Q. I know that YHWH is used for the Personal Name of God in the Bible. His name is “I AM WHO I AM”. In the Koran does ALLAH mean “I AM WHO I AM” or does it just mean “god”?
A. YHWH (or JHVH) are the four initials Hebrew scribes use to stand for the name of God. “I am who I am” is not His name, but a declaration God made to Moses. (In Hebrew it’s “Hayah aser hayah”.) He didn’t speak His name, but said, “I am who I am. Thus shall you say to the children of Israel has sent me to you” (Exodus 3:14) Most English translations include an extra “I am” after Israel in the last sentence, but according the the Strong’s concordance it doesn’t appear in the Hebrew text. In Exodus 4: 29-31 we see that the elders never asked Moses the name of the One who had sent him, but believed the signs Moses performed for them.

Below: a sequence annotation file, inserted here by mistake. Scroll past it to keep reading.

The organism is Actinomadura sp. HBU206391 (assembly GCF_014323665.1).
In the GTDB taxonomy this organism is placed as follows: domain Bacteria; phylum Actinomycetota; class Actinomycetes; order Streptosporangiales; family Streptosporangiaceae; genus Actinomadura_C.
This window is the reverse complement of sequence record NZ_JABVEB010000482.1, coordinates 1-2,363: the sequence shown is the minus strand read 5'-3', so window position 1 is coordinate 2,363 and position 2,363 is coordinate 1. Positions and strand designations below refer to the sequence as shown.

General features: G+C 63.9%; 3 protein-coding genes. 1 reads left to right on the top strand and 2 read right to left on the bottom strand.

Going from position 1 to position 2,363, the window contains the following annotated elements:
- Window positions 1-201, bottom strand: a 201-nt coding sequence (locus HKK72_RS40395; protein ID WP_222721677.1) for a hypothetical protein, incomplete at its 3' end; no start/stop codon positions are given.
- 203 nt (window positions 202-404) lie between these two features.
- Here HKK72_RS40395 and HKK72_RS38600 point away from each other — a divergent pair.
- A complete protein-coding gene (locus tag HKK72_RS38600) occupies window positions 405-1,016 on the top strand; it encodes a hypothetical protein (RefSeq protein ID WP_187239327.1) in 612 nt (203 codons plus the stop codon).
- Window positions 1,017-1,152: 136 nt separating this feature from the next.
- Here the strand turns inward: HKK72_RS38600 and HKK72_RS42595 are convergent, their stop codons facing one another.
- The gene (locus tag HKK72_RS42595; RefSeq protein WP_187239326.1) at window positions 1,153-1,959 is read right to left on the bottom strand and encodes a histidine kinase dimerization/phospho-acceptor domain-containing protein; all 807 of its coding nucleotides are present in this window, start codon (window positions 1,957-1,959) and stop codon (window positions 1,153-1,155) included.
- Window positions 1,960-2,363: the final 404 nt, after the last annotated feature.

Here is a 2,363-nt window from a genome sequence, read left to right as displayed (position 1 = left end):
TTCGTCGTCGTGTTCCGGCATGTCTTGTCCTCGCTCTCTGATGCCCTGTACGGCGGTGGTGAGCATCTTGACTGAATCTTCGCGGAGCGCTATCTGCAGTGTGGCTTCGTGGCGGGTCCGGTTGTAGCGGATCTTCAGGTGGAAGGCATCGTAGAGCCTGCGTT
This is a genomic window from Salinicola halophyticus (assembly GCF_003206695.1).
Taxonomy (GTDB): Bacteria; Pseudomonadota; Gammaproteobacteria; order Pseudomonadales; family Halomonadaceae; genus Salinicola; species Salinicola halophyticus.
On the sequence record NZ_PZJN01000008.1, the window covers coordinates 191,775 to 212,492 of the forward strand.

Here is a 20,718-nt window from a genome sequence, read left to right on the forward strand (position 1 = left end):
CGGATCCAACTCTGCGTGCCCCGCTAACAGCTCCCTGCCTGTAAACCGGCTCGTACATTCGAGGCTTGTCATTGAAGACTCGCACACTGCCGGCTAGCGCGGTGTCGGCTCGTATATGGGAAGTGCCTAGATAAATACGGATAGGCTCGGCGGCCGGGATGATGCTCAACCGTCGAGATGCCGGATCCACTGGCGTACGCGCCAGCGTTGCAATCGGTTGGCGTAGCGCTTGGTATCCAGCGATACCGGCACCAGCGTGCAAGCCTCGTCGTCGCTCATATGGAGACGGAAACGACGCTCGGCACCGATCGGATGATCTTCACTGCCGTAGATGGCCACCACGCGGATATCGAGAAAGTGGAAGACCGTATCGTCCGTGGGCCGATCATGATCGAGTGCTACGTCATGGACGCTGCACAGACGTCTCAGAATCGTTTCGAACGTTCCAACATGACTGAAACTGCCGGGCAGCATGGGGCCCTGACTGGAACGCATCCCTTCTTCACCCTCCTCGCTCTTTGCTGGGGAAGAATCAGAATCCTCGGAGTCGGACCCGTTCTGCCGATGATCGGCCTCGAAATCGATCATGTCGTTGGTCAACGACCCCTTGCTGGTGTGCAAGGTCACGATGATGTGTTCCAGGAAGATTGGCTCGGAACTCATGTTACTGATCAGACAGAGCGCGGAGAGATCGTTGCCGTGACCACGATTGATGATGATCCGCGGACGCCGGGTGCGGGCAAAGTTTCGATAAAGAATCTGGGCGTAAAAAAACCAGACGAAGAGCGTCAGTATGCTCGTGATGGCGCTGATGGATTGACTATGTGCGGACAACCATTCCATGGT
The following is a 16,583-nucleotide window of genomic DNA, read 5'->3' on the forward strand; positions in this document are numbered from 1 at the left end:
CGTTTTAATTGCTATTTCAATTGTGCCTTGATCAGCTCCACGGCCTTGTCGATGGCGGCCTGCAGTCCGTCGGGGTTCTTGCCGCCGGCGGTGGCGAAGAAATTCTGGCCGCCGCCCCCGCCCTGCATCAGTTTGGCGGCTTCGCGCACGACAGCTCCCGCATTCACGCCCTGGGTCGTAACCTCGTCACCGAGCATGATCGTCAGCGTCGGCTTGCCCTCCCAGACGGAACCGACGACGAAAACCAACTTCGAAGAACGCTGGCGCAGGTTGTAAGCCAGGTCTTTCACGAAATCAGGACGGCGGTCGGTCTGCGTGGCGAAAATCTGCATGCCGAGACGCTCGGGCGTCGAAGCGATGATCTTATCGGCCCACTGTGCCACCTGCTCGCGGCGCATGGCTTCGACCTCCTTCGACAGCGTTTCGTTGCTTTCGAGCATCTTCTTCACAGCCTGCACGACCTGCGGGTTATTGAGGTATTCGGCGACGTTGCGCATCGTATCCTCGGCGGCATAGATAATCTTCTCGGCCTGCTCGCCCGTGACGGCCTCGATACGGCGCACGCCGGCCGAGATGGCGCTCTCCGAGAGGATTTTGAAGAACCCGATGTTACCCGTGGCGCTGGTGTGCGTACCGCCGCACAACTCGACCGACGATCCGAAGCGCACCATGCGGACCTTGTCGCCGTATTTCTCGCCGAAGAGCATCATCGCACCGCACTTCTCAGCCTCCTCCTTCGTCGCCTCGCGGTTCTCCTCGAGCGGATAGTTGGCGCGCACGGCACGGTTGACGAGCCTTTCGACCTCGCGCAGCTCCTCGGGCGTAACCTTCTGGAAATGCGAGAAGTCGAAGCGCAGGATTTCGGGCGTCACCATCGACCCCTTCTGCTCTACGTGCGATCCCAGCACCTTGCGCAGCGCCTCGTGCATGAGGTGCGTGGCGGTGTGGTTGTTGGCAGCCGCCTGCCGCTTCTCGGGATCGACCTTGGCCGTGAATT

Some have used these four initials to support their claim that God’s name is Yahweh or (Jehovah) by adding vowels to these four initials, but this is incorrect. It was forbidden to write the name of God at all, and it could only be spoken once per year on Yom Kippur after the people had been cleansed from their sins. When the Temple was destroyed around 70 AD, the Yom Kippur ritual was changed and God’s name was not spoken again. Gradually His name was lost and by some estimates hasn’t been spoken on Earth for over 1300 years. Today the name of Jesus is the name above all names (Phil 2:9-11).
There are differing opinions, but many Scholars believe the Arabic name Allah is a contraction of the phrase “al Ilah”, which means “the god”. It does not mean “I am who I am” in Arabic.